There are times when we don't feel like cooking, and take-away does offer a great alternative. Give some consideration to cooking in bulk at home and putting away some meals in the freezer for those rainy days. Otherwise, consider eating out instead. Why bother with the plastic at all? Shout yourself to a night in a restaurant.
If you really want to get take-away, look out for suppliers of biodegradable take-away packaging, which uses materials such as corn starch. When you do take-away, make sure you take it home to reuse or recycle - otherwise your packaging waste could end up as litter or landfill.
Reuse packaging wherever possible. Shop at markets, food co-ops and health-food shops, where you are encouraged to bring your own reusable containers. When buying bathroom and laundry products it's important to remember to bring suitable containers: food and drink containers won't do. Instead, bring along an old shampoo or detergent bottle.
You can also reuse packaging around the home.
Four billion plastic bags are still used by Australians each and every year. (). Wherever you shop, always remember to bring your own basket, box or bag.
Carry a reusable drink bottle and re-fill it with tap water rather than buying bottled water. See our Avoid bottled water action.
Buy reusable products. There are many examples of reusable products that are viable alternatives to throw-away items. They include rechargeable batteries, refillable wine bottles and reusable containers. are a cloth alternative to disposable pads and tampons. Hankies, cloth napkins and cloth nappies are all great options too.
Recycle all your packaging. Nearly all packaging can be recycled. Get to know your packaging products and recycle everything you don't reuse. Ask your local council for more details on their kerbside recycling program, as there are differences in the products that different councils recycle. They can also supply information on your nearest recycling depot.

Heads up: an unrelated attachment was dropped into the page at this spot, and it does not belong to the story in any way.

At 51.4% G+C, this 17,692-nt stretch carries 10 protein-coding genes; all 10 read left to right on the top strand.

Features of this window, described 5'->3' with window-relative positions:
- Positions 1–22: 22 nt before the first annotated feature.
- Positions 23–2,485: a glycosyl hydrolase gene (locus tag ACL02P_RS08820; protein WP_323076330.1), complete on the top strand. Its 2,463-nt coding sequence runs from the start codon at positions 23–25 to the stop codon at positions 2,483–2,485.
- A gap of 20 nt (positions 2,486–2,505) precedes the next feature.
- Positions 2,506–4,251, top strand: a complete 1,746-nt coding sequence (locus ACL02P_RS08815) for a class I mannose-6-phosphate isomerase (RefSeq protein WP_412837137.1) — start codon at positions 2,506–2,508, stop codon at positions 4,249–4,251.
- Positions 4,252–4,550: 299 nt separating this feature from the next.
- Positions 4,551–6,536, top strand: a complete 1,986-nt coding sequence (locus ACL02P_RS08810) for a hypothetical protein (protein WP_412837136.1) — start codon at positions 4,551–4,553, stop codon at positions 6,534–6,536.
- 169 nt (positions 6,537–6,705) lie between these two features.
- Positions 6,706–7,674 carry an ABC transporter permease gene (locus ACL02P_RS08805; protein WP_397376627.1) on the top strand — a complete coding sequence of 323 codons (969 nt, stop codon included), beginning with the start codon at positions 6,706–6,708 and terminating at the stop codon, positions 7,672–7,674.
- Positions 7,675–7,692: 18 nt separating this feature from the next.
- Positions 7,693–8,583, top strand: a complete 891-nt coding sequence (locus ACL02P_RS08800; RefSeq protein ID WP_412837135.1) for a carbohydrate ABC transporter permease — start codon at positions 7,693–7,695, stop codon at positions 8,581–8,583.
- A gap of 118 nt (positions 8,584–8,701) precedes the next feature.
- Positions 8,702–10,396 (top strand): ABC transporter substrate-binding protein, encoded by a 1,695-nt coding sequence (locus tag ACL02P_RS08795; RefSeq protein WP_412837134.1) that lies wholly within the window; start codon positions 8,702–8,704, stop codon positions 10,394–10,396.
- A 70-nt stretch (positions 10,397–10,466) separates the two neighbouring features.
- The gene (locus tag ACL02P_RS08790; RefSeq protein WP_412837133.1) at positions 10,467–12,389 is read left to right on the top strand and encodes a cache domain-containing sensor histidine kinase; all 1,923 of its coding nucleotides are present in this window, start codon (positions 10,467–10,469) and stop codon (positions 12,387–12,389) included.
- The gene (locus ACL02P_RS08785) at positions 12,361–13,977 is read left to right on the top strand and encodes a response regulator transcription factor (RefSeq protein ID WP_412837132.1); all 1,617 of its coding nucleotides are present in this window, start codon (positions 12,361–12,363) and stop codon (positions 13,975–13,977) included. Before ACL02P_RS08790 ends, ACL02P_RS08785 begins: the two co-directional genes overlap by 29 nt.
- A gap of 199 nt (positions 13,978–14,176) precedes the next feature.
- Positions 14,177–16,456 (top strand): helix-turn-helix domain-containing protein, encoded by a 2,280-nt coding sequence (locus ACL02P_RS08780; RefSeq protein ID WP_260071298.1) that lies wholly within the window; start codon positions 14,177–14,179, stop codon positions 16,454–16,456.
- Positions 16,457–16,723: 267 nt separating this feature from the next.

Recycle nature's packaging by composting, or feeding it to the worms. (See our Recycle organic waste action.)
Why is this action important?
Packaging is persistent. It's everywhere and on almost everything we buy. Each year packaging waste grows along with the growth in consumption and less than half of our post-consumer packaging is recycled. Excessive packaging has disastrous consequences for the earth, including the loss of precious resources, over-consumption of water and energy, and extraction of scarce land for landfill which encroaches on our wild spaces, reduces diversity and increases water, soil and air pollution.
Litter is also pervasive. It's an eyesore and a direct threat to our health and the life of many creatures. Packaging litter that enters our waterways has significant effects on marine species, with reports of whales and dolphins choking on bits of plastic containers and turtles being strangled by bags. Up to 60 per cent of platypus in certain regions have been found with lacerations to the body as a direct result of packaging litter. The Federal Government, in its Key Threatening Process in the Environment Protection and Biodiversity Conservation Act (1999), has classified packaging waste as a direct threat to over 20 marine species.